Moving over to the US where Bradley Manning's court-martial is scheduled to begin September 21st.  Monday April 5, 2010, WikiLeaks released US military video of a July 12, 2007 assault in Iraq. 12 people were killed in the assault including two Reuters journalists Namie Noor-Eldeen and Saeed Chmagh. Monday June 7, 2010, the US military announced that they had arrested Bradley Manning and he stood accused of being the leaker of the video. Leila Fadel (Washington Post) reported in August 2010 that Manning had been charged -- "two charges under the Uniform Code of Military Justice. The first encompasses four counts of violating Army regulations by transferring classified information to his personal computer between November and May and adding unauthorized software to a classified computer system. The second comprises eight counts of violating federal laws governing the handling of classified information." In March, 2011, David S. Cloud (Los Angeles Times) reported that the military has added 22 additional counts to the charges including one that could be seen as "aiding the enemy" which could result in the death penalty if convicted. The Article 32 hearing took place in December.  At the start of this year, there was an Article 32 hearing and, February 3rd, it was announced that the government would be moving forward with a court-martial.  Bradley has yet to enter a plea and has neither affirmed that he is the leaker nor denied it.
 
Bradley has been locked away for "805 days as of last week," as noted on this week's Law and Disorder Radio,  an hour long program that airs Monday mornings at 9:00 a.m. EST on WBAI and around the country throughout the week, hosted by attorneys Heidi Boghosian, Michael S. Smith and Michael Ratner (Center for Constitutional Rights) .  Their guest this week was attorney and author Chase Madar.  Excerpt.
 
Michael Smith:  Chase, start with Manning joining the military and bring us up to date to the point where he got arrested.
 
Chase Madar:  Okay, so Bradley Manning enlisted in the US Army in October 2007.  He's deployed to Iraq after all kinds of training in Army intelligence in October 2009.  He allegedly begins leaking things in early 2010 and he is arrested in late May 2010, over two years ago now.  He was held in solitary confinement, in very strict, punative isolation at Quantico Marine Corps Base in Virginia from July 29, 2010 'till April 2011 -- almost nine months  in pre-trial isolation.  And that was against the medical advice of the brig's psychiatrist.  And that was against the advice of an independent psychiatrist who was called in to examine Manning.  He was transferred -- in large part, due to international pressure -- to Fort Leavenworth where he's in the medium-security population of that military brig in April 2011 and he's been held there for over a year.  His court-martial will probably not start until January.  So we're looking at two-and-a-half years of pre-trial confinement. That's very problematic.  The first nine months of that was in a very harsh, punative and very gratuitous solitary confinement.  I think solitary confinement is gratuitous just about all the time but in this case it was especially nasty.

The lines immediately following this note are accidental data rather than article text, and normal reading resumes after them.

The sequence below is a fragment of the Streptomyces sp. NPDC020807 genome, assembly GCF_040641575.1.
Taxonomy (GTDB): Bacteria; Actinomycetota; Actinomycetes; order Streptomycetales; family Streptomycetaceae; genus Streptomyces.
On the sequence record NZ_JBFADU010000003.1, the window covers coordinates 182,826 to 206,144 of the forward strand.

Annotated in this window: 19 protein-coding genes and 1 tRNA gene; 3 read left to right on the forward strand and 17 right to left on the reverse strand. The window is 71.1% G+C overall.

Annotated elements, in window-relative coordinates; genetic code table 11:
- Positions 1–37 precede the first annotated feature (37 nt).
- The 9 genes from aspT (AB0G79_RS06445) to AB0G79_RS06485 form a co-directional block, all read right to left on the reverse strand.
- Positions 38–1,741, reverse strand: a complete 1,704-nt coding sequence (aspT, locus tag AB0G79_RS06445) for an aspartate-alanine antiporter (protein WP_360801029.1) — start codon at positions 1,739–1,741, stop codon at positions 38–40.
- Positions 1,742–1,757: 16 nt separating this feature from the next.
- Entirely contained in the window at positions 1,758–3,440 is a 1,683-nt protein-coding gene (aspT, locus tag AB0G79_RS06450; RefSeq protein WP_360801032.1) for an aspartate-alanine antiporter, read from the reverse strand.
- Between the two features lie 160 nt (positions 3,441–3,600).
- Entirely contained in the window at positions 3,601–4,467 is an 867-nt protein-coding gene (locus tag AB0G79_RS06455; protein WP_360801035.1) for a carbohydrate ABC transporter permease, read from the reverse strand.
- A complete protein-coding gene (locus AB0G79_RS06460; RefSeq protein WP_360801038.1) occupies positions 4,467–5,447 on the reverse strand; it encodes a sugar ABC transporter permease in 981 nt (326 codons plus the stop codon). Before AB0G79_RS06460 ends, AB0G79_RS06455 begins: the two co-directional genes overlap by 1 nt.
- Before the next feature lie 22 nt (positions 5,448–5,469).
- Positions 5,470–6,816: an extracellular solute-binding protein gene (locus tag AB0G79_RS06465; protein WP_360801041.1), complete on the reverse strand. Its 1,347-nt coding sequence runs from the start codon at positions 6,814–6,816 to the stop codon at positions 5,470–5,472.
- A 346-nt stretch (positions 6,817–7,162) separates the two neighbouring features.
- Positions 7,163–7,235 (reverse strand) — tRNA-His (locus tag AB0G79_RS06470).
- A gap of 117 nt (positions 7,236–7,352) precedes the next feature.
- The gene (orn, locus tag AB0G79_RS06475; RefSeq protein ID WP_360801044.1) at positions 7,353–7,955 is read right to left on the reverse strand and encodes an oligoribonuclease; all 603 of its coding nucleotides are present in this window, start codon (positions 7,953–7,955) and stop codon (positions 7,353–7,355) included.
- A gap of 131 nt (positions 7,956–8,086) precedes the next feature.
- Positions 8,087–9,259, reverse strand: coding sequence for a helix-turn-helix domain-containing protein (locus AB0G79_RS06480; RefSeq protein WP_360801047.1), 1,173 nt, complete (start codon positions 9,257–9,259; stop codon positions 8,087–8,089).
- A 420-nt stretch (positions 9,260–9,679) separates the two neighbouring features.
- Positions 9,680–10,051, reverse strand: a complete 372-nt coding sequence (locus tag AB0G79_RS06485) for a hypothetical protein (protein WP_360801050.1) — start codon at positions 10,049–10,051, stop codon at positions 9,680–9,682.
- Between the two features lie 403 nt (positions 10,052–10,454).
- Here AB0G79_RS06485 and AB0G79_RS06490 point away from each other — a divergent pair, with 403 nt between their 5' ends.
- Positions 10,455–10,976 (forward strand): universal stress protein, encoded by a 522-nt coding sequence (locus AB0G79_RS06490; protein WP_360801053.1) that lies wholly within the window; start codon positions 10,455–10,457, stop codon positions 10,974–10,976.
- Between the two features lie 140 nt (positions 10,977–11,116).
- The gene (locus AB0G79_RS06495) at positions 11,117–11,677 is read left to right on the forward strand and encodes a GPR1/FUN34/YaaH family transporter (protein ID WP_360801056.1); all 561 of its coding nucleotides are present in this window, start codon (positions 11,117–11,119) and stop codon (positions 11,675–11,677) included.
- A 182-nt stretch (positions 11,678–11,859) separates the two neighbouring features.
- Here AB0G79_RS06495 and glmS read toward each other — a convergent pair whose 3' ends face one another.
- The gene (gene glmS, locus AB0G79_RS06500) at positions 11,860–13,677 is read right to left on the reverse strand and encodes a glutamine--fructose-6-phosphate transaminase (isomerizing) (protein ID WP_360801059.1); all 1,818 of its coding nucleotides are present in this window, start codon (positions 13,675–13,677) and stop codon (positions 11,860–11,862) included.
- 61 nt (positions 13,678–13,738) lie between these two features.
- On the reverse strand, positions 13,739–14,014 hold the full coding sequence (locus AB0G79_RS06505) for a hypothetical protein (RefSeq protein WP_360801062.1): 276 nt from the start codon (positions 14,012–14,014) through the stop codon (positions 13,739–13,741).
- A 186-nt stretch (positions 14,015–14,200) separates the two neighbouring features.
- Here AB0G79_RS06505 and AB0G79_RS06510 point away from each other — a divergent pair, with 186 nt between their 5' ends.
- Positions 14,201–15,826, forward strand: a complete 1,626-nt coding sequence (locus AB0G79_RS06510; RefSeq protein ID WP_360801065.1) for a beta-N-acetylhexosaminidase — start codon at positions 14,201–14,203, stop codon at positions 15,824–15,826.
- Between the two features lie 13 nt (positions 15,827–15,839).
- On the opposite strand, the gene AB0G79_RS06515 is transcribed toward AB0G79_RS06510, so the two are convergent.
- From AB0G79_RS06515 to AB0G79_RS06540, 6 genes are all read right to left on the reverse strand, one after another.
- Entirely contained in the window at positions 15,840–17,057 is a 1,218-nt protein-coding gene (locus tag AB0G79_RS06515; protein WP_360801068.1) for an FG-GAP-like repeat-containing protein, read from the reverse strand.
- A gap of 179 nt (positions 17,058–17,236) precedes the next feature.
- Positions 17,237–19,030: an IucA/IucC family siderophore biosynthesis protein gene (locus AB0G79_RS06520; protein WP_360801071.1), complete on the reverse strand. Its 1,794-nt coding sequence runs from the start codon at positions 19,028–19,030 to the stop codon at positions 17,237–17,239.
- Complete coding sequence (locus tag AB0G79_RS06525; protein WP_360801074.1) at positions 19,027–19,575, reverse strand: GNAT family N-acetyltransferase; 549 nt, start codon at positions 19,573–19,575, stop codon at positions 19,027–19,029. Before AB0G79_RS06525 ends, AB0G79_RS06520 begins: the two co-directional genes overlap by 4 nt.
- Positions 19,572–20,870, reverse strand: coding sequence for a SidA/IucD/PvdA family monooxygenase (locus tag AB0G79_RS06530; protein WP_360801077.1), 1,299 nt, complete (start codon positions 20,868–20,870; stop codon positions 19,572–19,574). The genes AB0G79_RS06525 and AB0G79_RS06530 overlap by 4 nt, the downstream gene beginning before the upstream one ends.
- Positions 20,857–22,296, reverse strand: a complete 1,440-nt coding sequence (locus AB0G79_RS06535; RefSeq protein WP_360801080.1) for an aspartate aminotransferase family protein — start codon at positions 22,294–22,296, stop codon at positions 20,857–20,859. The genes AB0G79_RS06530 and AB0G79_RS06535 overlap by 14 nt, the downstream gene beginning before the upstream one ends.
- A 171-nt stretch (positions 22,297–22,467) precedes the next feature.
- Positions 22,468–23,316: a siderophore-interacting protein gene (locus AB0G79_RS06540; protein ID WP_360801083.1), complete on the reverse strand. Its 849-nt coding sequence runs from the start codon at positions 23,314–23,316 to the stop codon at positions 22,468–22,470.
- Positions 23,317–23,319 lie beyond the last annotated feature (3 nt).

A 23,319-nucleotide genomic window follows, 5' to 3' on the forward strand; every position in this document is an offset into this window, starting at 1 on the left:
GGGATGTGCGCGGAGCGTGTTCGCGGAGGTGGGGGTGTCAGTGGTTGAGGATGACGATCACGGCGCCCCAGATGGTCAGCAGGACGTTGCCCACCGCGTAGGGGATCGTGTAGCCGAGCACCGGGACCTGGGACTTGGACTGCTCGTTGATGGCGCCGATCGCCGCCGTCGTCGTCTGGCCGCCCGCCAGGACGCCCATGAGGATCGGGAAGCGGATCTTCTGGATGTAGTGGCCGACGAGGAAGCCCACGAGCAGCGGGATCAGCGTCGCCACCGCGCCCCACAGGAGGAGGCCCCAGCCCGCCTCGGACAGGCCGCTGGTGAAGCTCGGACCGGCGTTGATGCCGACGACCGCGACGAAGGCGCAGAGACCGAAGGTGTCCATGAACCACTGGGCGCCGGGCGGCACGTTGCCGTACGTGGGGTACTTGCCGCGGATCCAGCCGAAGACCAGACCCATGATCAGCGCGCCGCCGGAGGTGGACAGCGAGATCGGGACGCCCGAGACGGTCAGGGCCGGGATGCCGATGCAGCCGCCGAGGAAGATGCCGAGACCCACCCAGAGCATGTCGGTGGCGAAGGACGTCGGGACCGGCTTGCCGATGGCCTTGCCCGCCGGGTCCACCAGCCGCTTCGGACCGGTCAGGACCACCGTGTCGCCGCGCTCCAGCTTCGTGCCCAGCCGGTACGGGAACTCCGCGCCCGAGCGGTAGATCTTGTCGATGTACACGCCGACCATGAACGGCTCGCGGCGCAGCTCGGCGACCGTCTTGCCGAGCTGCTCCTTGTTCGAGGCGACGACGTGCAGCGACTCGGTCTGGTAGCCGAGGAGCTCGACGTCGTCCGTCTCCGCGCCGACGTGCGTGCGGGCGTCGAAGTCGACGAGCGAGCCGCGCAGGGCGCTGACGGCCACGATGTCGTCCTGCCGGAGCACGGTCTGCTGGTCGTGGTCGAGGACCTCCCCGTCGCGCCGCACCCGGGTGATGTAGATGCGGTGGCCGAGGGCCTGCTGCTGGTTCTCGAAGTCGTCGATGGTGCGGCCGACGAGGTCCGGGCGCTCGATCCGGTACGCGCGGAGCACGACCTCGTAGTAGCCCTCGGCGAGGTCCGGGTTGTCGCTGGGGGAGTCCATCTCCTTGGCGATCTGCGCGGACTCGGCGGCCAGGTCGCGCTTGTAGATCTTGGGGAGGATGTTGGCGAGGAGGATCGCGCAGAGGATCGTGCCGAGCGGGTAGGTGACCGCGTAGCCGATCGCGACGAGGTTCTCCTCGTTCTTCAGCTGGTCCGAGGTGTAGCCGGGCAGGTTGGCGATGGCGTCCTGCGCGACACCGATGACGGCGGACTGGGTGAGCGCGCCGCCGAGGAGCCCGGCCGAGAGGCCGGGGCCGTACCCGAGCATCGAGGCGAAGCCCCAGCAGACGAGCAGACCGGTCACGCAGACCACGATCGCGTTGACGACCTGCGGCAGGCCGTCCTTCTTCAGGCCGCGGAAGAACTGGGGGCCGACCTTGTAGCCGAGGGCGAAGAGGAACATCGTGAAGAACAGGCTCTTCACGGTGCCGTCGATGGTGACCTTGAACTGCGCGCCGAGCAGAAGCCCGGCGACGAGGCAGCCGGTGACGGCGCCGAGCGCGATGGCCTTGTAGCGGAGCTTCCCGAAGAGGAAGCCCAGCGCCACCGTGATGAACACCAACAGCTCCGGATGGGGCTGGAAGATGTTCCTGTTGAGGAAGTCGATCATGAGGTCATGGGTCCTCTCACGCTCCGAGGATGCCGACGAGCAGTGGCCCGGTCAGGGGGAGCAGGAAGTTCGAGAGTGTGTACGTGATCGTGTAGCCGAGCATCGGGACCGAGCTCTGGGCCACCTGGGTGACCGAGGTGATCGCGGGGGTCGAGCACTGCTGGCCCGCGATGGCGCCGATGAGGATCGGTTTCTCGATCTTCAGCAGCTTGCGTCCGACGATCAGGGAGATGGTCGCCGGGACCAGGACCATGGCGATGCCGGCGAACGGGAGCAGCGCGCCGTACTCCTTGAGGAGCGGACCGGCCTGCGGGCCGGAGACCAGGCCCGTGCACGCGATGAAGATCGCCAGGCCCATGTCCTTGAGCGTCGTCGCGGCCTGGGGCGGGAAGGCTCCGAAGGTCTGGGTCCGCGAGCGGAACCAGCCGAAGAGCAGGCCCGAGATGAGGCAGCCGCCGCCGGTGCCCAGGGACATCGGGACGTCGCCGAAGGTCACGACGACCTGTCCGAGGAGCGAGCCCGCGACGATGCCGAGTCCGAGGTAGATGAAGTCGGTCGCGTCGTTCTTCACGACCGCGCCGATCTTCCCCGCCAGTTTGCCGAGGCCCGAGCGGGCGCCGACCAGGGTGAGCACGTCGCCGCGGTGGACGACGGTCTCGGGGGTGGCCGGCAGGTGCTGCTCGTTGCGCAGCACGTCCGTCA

Michael Smith: The material that Bradley Manning leaked has been characterized as just bombshell material.  Can you go over just some of that material with us so our audience gets an idea of the significance of the information that came to light because of Bradley Manning?
 
Chase Madar:  You could divide up the WikiLeaks leaks allegedly supplied by Bradley Manning in about three categories.  First, you have the Iraq material.  And I think the most viral and most sensational document from that is the Collateral Murder so-called video -- the gun site video shot from the gun site of an Apache warship about a mile and a half up in the sky over the Baghdad suburb of New Baghdad, from July 2007.  And you can see through that gunsite video, these Apache helicopters opening fire on a crowd of mostley civilians [. . . I am editing out an assertion he makes as fact that cannot be proven as fact, it's not in the video].  And that is just a very stark and very shocking look at what this war has been like for many people. No one would say that that's the whole story but that's a large part of the story and it's important that we all see that. There are also thousands of war logs -- these are SIGACT reports, very raw reports from the field in Iraq, filed by soldiers, about individual incidents.  And you get this great moasic portrait of a war going terribly in Iraq.  You have a similar set of documents for the Afghan War -- the Afghan War Logs -- which are full of tales of night raids gone wrong, of checkpoints gone wrong and civilians getting killed, of small bases getting built and then abandoned.  It's also a composite portrait of a war that is weirdly aimless, unsure of any real mission and not going very well at all.
 
 
Michael Smith:  When you describe what Bradley Manning leaked -- first with respect to Iraq and then Afghanistan -- it was reminiscent to my mind of what Daniel Ellsberg did with the Pentagon Papers.  Had you thought of those comparisons?